Two former New England Patriots players are currently part of the Pro Football Hall of Fame election process. Ty Law and Richard Seymour have made it all the way to the semifinals and if they advance all the way to Canton either this year or at one point in the future (as they should), they will join former franchise greats as wearers of the famed golden jacket. John Hannah. Mike Haynes. Andre Tippett. And: Nick Buoniconti.
Buoniconti, a member of the Patriots’ 50th anniversary team and team Hall of Fame, played seven seasons for the organization when it was still competing in the upstart American Football League. Between 1962, when he was drafted in the 13th round, and 1968, he appeared in 93 games for the team and was the heart of the its defense — all while being voted AFL all-star (the equivalent of today’s Pro Bowl) five times.
In one of the most questionable moves in Patriots history, however, the franchise decided to trade him in his prime to the Miami Dolphins. In Florida, Buoniconti would add two Super Bowl titles and two more Pro Bowl selections to his already impressive résumé. In 1976, after eight years with the Dolphins, the Massachusetts native decided to retire from the now-NFL. 25 years later, he was enshrined into the Pro Football Hall of Fame.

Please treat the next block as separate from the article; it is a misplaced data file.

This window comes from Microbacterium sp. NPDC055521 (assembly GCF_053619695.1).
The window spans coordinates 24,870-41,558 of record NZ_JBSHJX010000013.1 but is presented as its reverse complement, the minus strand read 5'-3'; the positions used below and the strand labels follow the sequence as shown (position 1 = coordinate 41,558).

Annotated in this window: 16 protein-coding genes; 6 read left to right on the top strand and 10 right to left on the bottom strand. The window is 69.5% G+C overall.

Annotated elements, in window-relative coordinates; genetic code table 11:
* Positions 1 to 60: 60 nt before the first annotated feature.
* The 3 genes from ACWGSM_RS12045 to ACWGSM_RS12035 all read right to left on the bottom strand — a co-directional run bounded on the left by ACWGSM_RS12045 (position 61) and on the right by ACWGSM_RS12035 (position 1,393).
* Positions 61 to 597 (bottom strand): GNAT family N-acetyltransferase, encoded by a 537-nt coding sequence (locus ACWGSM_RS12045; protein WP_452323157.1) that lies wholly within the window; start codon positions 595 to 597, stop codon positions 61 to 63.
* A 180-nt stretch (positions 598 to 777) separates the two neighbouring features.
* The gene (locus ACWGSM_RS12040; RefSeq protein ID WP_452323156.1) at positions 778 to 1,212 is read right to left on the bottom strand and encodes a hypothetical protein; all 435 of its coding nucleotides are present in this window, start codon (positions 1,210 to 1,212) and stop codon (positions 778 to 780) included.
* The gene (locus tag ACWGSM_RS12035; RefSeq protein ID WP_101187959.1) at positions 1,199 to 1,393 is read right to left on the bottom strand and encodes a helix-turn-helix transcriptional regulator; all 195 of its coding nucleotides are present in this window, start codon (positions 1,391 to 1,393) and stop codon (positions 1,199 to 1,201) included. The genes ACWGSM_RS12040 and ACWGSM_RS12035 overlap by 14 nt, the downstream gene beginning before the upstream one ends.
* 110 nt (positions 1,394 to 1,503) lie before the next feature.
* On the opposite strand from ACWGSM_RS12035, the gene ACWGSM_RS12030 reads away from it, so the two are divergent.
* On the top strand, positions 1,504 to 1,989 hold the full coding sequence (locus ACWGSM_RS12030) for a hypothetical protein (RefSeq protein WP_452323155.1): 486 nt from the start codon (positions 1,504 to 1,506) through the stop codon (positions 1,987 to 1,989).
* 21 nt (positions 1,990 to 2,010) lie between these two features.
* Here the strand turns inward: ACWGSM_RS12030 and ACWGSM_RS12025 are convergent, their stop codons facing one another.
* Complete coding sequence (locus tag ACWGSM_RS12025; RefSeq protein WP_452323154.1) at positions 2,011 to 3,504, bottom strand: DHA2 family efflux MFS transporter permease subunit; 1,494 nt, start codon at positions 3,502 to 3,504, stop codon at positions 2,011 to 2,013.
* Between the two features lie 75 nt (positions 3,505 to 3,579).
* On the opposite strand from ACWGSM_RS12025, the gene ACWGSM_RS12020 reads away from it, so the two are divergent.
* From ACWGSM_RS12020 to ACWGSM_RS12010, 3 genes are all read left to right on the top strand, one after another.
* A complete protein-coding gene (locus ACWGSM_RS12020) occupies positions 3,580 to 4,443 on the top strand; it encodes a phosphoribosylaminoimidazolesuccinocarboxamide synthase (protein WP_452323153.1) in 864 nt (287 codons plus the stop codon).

His on-field life is just one of many lived by Buoniconti — and as announced by HBO yesterday, all of them will be the subject of a new feature-length documentary produced by HBO. The aptly titled film The Many Lives of Nick Buoniconti, narrated by actor Liev Schreiber, will premier on Tuesday, February 12 at 10:00 p.m. ET on HBO. And it will be far more than just a highlight reel, that much is certain.
“Nick Buoniconti has lived an extraordinary life,” HBO executive producer Rick Bernstein said. “We are grateful that Nick and his wife, Lynn, agreed to allow us to present the many chapters of this compelling story in the manner that Nick would expect it to be told: honest, raw and to the point.” The documentary’s honesty also captures the most difficult phases of Buoniconti’s life: the health of his son and himself
His son Marc was paralyzed from the neck down in 1985 as a result of an on-field injury, which led to the creation of the Buoniconti Fund that has now raised more than $450 million in support of spinal cord-injury and paralysis research. Buoniconti’s own health began to decline in his early 70s and he is now showing signs of CTE. “I’m not normal anymore,” Buoniconti told Sports Illustrated’s S.L. Price in 2017 about his health issues. “I feel lost. I feel like a child.”